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Old 03-13-2007, 10:54 AM   #21
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Bailout,

I started my new tank of gas the other night and began trying this out... My first impressions...

I use 1st gear a lot less now... the fact that I stay in gear until I hit the light, or traffic makes it so I hardly stop moving... And to me that's nice...

I found over a half dozen places on my drive to work and home from work where I can just do it for 15-30 seconds without worrying about keeping up with traffic... so that too is kind of nice...


I do a have a question though... Does this DFCO shut off when I hit the breaks?


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Old 03-13-2007, 12:09 PM   #22
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@eTiMaGo:

Thanks for the information! My ScanGauge II hasn't arrived yet (I got in with the group buy on PriusChat so it should be here shortly) so I'm glad someone else is providing hard data.


@Nutzoids:

It sounds like you're making progress, and that's great. :) No, using the friction brakes will not disengage DFCO. The 3 ways you will leave DFCO are:

1) Touching the gas pedal.
2) I don't know the exact RPM yet but if you drop below about 6 MPH in any gear the ECU will start sending fuel.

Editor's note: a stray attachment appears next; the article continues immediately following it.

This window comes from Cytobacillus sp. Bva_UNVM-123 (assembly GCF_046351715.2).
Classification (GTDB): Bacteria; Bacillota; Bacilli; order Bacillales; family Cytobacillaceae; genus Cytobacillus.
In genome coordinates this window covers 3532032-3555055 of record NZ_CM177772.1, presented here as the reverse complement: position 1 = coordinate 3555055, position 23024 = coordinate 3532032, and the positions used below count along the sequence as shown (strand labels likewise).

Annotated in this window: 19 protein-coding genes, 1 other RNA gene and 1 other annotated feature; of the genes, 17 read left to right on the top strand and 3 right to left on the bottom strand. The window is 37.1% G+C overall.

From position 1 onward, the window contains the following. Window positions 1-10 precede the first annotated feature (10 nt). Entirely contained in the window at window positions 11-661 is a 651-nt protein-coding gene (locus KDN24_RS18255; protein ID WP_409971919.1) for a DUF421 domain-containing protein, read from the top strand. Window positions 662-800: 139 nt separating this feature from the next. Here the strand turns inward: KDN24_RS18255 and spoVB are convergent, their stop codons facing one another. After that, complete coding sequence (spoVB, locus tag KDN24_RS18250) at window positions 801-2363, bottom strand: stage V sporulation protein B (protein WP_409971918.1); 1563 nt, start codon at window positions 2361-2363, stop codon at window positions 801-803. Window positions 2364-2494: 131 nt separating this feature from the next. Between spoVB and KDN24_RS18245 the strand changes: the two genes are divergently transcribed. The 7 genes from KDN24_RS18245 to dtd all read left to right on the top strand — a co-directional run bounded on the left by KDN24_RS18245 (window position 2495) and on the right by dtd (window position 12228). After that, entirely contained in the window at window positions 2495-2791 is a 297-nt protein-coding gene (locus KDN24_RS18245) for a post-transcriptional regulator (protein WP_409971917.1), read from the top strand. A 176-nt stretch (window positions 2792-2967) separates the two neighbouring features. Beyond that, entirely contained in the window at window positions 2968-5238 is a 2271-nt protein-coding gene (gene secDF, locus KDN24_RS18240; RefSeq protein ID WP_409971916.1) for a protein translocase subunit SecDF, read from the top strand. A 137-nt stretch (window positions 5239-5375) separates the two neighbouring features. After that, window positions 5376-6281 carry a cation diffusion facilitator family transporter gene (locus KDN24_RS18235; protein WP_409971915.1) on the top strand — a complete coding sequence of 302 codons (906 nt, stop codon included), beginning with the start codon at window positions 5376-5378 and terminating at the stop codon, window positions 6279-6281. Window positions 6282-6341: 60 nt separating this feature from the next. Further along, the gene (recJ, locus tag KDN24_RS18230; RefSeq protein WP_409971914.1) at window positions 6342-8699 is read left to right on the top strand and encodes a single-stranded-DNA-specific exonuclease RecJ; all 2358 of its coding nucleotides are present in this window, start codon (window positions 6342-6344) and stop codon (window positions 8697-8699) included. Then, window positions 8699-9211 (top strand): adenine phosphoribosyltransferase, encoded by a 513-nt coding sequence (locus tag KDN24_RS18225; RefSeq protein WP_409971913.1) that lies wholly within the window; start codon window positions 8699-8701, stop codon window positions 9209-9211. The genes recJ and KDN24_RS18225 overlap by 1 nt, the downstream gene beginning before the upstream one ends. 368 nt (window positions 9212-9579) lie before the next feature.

3) Using the clutch on the MT or using overdrive on the AT.

For example, using just the brakes (no clutch) while engine braking will not affect DFCO at all, and this is how I dump extra speed on short, steeper sections of the downhill parts of my mountain commute.
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Old 03-13-2007, 12:38 PM   #23
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Quote:
Originally Posted by BailOut View Post
The 3 ways you will leave DFCO are:

1) Touching the gas pedal.
2) I don't know the exact RPM yet but if you drop below about 6 MPH in any gear the ECU will start sending fuel.
3) Using the clutch on the MT or using overdrive on the AT.

For example, using just the brakes (no clutch) while engine braking will not affect DFCO at all, and this is how I dump extra speed on short, steeper sections of the downhill parts of my mountain commute.
Good to know!

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Old 03-20-2007, 02:17 PM   #24